I think I'd go more with white, but maybe we should consult Dr. Lecter about it. Or maybe a Pinot Grigio instead?

pointyfangs Fri 18-Oct-13 11:11:44

Lweji red or white? Set me straight on the etiquette of testicle consumption... grin

Lweji Fri 18-Oct-13 11:00:02

And some Chianti? ;)

merrymouse Fri 18-Oct-13 09:50:32

You haven't had a reasoned argument though married. You still haven't addressed the contradiction that housework is apparently so easy that a wife should be able to to it standing on her head, yet so hard that when a man comes home from work he shouldn't face anything more taxing than a pipe and slippers.

pointyfangs Fri 18-Oct-13 08:42:15

Seconding and thirding what Thants and Granstanding and motherinferior said. My DH and I both work and have always shared housework, but believe me if he had ever said to me what the OP's DH said to her, he'd have had his testicles served to him on an immaculately polished silver plate, with a perfect sprig of parsley and a slice of lemon.

motherinferior Fri 18-Oct-13 08:27:47

What Thants said. And Granstanding.

And I stick by my point that my working hours enable my partner to work his. If I had to do his share of the housework on top, I'd be really pissed off.

(BTW I think penises and I've known plenty in my time are perfectly splendid in their place. Or places, obviously, depending on what fries your own onion.)

GrandstandingBlueTit Fri 18-Oct-13 00:45:20

That's the point though, married, my husband isn't afflicted. He doesn't think a Hoover and a dishcloth is beneath him. He helps out with the kids. And I don't think I'm particularly lucky, I think this is what I'm entitled to, from a life partner.

And you still haven't ventured an explanation for why you think housework is that easy that women should just get in with it, while men don't have to.

I take it from that that you realise it was an irrational and unfair statement. Especially since you have a cleaner to help you (and your husband) with it all.

I apologise if you think I'm being rude, but I honestly do think that attitudes like yours are slightly insidious (i'm sorry, i feel bad saying that, but it is honestly how i feel) and part of the reason that there is so much societal pressure on women to behave in certain ways and do so much more than their fair share. It's not right. It's great if it suits your personal partnership, but you can't be so blinkered as to think it should suit everyone, and if it doesn't, they're being unreasonable.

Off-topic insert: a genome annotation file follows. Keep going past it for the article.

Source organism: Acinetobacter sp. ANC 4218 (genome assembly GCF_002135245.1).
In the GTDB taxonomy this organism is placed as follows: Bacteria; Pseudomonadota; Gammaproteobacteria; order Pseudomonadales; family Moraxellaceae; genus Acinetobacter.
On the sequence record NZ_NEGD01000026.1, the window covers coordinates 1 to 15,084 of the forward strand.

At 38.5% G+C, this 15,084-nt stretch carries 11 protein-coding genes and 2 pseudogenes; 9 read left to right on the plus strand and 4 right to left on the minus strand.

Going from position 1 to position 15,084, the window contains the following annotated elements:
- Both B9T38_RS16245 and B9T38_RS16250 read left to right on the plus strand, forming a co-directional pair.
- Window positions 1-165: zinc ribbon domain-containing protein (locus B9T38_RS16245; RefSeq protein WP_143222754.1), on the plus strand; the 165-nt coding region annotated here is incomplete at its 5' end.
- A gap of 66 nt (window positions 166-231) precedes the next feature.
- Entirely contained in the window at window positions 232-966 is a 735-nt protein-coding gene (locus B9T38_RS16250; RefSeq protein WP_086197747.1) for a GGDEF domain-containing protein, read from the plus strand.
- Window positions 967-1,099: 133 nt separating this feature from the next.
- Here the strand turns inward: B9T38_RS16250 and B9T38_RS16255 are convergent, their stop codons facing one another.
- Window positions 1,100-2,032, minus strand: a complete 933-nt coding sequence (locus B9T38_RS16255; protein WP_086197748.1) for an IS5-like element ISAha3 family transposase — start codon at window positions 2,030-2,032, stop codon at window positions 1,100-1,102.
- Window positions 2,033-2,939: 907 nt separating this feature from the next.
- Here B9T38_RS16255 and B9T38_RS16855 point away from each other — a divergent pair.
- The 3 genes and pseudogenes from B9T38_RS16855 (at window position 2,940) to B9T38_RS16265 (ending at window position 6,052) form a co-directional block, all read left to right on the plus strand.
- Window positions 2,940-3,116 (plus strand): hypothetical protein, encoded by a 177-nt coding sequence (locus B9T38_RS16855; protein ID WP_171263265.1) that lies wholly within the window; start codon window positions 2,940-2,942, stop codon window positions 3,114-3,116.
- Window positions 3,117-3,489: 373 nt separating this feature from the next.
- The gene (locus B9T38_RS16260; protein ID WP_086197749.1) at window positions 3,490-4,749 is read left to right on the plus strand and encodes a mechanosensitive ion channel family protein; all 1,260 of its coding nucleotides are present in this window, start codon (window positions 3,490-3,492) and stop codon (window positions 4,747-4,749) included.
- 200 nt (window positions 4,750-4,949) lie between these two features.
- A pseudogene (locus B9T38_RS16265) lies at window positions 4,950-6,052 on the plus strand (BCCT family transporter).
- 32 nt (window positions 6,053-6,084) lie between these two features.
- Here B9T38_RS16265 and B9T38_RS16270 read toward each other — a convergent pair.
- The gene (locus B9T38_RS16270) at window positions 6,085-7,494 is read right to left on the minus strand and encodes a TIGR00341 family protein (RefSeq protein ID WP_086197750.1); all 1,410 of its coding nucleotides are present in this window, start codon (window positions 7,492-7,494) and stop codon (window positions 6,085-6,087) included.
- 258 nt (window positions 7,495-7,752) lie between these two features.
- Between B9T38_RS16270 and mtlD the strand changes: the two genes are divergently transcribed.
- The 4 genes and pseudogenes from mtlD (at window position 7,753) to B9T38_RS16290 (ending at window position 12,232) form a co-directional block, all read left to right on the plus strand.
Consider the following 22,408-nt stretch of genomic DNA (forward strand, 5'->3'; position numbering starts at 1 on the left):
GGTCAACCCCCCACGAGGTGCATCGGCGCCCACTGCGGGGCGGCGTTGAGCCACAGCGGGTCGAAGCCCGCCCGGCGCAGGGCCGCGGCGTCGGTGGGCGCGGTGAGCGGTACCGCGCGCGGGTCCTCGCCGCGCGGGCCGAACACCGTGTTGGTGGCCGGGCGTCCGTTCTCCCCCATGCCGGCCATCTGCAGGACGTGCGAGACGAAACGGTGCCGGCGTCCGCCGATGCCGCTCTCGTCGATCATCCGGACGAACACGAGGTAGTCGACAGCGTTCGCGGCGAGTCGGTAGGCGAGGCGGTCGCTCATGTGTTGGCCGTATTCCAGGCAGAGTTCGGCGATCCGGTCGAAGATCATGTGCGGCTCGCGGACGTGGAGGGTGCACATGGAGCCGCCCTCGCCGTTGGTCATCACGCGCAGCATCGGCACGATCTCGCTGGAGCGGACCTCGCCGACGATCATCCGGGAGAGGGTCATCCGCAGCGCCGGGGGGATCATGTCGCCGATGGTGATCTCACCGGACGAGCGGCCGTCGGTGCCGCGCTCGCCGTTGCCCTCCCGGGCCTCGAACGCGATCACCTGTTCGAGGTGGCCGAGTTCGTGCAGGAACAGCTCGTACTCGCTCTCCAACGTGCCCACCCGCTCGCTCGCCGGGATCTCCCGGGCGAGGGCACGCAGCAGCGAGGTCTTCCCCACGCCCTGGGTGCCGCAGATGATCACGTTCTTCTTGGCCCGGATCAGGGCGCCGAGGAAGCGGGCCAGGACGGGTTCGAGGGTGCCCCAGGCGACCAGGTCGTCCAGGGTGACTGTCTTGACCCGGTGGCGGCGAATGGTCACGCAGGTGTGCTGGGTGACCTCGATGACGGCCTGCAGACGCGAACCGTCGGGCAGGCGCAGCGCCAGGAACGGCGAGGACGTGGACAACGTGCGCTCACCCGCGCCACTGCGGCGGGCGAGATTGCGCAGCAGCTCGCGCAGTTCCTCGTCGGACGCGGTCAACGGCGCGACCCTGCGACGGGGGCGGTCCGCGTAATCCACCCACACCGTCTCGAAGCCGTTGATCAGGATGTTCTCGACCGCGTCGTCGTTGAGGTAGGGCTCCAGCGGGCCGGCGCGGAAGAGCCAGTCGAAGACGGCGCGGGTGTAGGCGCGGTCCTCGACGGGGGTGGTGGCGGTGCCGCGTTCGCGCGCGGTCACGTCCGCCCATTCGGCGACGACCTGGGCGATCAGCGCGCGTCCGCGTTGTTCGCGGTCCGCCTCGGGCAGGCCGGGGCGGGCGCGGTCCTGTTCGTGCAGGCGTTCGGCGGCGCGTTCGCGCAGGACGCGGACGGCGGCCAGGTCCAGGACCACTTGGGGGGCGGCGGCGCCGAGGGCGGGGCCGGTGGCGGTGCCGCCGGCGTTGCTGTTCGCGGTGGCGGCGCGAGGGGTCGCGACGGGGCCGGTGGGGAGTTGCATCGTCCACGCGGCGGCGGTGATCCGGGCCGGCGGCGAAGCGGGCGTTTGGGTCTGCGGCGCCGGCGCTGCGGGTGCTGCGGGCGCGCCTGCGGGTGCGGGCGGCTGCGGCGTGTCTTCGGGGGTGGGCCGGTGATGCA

Thants Thu 17-Oct-13 21:10:05

Housework is a boring, time consuming, thankless and difficult task. I don't think pretending it's easy is helpful here. The point is 2 pairs of hands are better than one and the two of you are a partnership. You live there together and care about each other so should want to help each other!
I think it is a huge issue that women are brought up thinking they should be helping and caring and men are brought up expecting to be helped and cared for, that's bullshit and needs to change. Demand equality. Don't be walked over.

ScaryFucker Thu 17-Oct-13 20:59:12

The solution then, VSM, is not to put yourself at the financial mercy of an inherently sexist and entitled man but to make sure you are able to support yourself. It's not to give up your future employability so that you can reduce his stress at the expense of your own.

VeryStressedMum Thu 17-Oct-13 20:56:14

I know what you're saying scary, but the toll it can take working and holding everything together can't be underestimated. I know, I worked (full time) and held absolutely everything together (lone parent 3 dcs) and it made me so I'll and stressed..and I didn't have the added stress of being resentful of a man who lives in my house but does nothing!!!

merrymouse Thu 17-Oct-13 20:54:23

I don't think grand does think her husband is afflicted. Men who as you say make a "big issue out of keeping a house clean and tidy" perhaps are.

Plenty of women have high flying stressful jobs without needing a stay at home wife to look after them.

JustThisOnceOrTwiceOrThrice Thu 17-Oct-13 20:52:26

Grand. Thanks for the highlights! grin Had lost the gist of what was going on.

I didn't realise married had a cleaner. You can't really go on about how quick and easy it is to keep a house clean when you have a cleaner!

Allthreerolledintoone Thu 17-Oct-13 20:44:09

Agree it's very stressful working and running a home.

ScaryFucker Thu 17-Oct-13 20:44:00

I disagree, VSM. I would think very carefully about remaining financially dependent on such a man.

louwn Thu 17-Oct-13 20:41:52

Oooh I am messy, believe me! I imagine a child would probably be less so (DH hopes so wink)

VeryStressedMum Thu 17-Oct-13 20:36:36

Think very carefully about going back to work as you may end up doing everything yourself. Can you afford to not work?
If my dh said that to me i wouldn't be working as I know what would be in store for me!!!